But anyways, with regard to "mercy" and "justice". They might be interpreted differently in various cultures, and thus different cultures will do different things and call them "mercy" and "justice". But why do you think that the essential core concept, the Wittgensteinian "sense" of mercy and justice, would not be laws? 

Edit: I made a mistake in my description of Platonism. Forms don't just define configurations of matter, there can be forms that do not correspond to anything material, such as numbers or God on the creedal Christian view. The idea that forms give us the ability to distinguish between various configurations of matter, that objects are a combination of matter and form, is called hylomorphism, and though hylomorphism is only a part of the general idea of Platonism, it is still a very important part. 

Edited by OGHoosier
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2 hours ago, jkwilliams said:

This is a good reminder of why I avoid these kinds of conversations. No point talking to someone who insists you’re faking it. 

I don't think that.

I just think your position is not thought through 

Too much Pinker and not enough Rorty.

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30 minutes ago, mfbukowski said:

not enough Rorty.

Dr. Bukowski's perennial diagnosis :P

I love it though.

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Posted (edited)
4 hours ago, OGHoosier said:

Dr. Bukowski's perennial diagnosis :P

I love it though.

Well honestly, when I opened the book and read those paragraphs,  now in my siggy, I was stunned with their clarity and simplicity,and how it was even possible to jam so much philosophy into so few words

Stunned.

That is 2000 years of philosophical alleged problems, solved in about a hundred words.

"I have to post this! This guy summarizes Pragmatism and phenomenology in a hundred words AND as an atheist he justifies religion all in a few words!!!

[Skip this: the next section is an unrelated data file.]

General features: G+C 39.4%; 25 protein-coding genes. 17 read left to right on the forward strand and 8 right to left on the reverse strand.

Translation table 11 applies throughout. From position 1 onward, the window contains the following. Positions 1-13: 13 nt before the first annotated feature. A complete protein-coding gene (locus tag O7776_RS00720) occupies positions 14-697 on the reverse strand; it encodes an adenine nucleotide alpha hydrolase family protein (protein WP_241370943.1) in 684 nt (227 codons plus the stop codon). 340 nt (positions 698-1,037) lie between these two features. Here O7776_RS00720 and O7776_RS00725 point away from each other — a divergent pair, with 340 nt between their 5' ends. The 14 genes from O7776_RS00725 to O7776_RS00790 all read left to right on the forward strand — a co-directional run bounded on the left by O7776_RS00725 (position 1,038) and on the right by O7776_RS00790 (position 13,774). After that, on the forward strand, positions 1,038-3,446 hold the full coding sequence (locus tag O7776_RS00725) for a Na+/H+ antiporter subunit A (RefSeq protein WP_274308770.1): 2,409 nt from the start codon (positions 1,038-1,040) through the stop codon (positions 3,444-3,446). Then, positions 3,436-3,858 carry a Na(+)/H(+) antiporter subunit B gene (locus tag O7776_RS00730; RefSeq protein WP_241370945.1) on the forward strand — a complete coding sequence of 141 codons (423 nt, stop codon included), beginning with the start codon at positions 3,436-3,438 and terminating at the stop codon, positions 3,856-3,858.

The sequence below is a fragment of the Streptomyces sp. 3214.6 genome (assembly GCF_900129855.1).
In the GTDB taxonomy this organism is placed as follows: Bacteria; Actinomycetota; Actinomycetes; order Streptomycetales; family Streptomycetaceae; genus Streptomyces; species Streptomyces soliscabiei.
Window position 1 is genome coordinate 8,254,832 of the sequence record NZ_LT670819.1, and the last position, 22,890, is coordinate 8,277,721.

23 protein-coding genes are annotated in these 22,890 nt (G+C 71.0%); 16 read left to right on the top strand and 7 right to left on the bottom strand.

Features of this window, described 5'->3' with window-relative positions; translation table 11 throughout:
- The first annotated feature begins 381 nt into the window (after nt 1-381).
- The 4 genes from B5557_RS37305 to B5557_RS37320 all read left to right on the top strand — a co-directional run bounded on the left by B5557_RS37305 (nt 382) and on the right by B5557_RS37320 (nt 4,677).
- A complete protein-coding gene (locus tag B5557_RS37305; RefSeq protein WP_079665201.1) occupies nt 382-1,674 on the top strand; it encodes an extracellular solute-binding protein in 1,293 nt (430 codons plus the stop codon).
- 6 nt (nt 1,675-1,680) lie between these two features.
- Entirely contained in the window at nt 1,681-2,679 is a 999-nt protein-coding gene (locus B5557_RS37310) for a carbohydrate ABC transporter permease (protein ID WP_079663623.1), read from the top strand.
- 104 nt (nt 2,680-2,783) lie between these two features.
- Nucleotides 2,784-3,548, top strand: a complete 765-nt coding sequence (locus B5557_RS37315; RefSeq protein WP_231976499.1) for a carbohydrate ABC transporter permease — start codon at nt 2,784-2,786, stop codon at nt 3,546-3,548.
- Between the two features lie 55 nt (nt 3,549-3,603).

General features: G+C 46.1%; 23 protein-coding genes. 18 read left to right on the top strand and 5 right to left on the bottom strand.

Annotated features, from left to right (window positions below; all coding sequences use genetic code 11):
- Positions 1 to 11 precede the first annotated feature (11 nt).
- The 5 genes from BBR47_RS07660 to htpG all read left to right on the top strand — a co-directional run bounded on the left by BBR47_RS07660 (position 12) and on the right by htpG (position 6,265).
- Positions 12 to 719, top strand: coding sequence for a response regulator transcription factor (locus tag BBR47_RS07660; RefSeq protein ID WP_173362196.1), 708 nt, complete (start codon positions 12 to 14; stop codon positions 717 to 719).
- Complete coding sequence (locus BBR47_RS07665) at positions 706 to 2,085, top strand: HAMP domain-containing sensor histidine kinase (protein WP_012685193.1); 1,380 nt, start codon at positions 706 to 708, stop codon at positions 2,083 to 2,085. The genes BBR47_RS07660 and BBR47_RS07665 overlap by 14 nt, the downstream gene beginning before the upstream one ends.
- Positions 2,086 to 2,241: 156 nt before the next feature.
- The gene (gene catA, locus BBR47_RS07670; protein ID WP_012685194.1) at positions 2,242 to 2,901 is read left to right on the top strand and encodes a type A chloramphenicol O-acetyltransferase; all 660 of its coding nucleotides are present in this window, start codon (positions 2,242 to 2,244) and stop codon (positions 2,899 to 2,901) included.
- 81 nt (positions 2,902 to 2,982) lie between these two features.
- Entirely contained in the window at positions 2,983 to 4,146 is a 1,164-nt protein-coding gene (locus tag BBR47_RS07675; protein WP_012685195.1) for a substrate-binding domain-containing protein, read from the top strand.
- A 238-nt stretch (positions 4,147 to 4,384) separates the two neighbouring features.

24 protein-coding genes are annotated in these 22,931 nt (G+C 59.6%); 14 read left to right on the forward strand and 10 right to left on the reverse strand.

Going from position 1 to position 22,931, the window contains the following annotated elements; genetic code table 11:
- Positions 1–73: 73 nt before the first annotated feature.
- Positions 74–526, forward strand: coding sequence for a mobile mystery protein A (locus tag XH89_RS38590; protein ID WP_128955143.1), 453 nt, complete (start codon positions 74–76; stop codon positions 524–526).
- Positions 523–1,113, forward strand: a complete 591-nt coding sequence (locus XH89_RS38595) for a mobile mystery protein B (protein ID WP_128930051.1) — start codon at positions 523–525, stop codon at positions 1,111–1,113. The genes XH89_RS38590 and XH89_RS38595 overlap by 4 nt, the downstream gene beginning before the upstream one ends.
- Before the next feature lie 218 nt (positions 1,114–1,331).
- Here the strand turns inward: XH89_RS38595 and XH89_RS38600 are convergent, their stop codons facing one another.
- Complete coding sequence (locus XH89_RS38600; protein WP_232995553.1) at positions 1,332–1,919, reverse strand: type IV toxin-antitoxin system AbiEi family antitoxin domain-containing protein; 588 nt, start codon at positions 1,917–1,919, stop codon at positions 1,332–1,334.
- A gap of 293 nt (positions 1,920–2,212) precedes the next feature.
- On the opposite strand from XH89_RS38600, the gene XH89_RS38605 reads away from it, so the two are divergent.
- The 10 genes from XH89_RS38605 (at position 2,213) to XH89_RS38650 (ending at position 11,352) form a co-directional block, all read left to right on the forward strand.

This is IT!

This can convert the world!"

So I post it here.

Raspberries.

I point it out and repeat it every chance I get.

Raspberries. 

It's enough to make even a cheerful and pleasant puppy dog like me get a little grumpy.  ;)

So I tell everyone to read it.

What's worse than raspberries?

By now they're throwing rotten tomatoes. 😠

Edited by mfbukowski
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Posted (edited)
4 hours ago, OGHoosier said:

Dr. Bukowski's perennial diagnosis :P

I love it though.

And John and I go back a ways regarding Pinker on postmodernism but we have pledged silence on certain aspects of that for the good of humanity, lest we start WWIII.

This is just for you- don't tell anyone I referred you to this article.

The future of humanity depends on it

"Steven Pinker’s book Enlightenment Now is a huge hit. Too bad it gets the Enlightenment wrong. - Vox" https://www.vox.com/platform/amp/the-big-idea/2018/5/17/17362548/pinker-enlightenment-now-two-cultures-rationality-war-debate

Edited by mfbukowski
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6 hours ago, mfbukowski said:

And John and I go back a ways regarding Pinker on postmodernism but we have pledged silence on certain aspects of that for the good of humanity, lest we start WWIII.

This is just for you- don't tell anyone I referred you to this article.

The future of humanity depends on it

"Steven Pinker’s book Enlightenment Now is a huge hit. Too bad it gets the Enlightenment wrong. - Vox" https://www.vox.com/platform/amp/the-big-idea/2018/5/17/17362548/pinker-enlightenment-now-two-cultures-rationality-war-debate

Well, that's odd, given that I've never discussed Pinker with you, until just the other day in passing. Not about to start now, of course. Carry on.

Edited by jkwilliams
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12 hours ago, OGHoosier said:

But anyways, with regard to "mercy" and "justice". They might be interpreted differently in various cultures, and thus different cultures will do different things and call them "mercy" and "justice". But why do you think that the essential core concept, the Wittgensteinian "sense" of mercy and justice, would not be laws? 

I don't think I said that they are not laws. I said that they are human constructs and not some eternal law. The idea is that God is bound by this eternal law the say due to justice if you sin death is the penalty seems to me to be a human concept not a natural law on which the Universe operates and exists. It seems to me that the universe would continue on its way quite fine if we rejected that justice requires a payment of death for sin.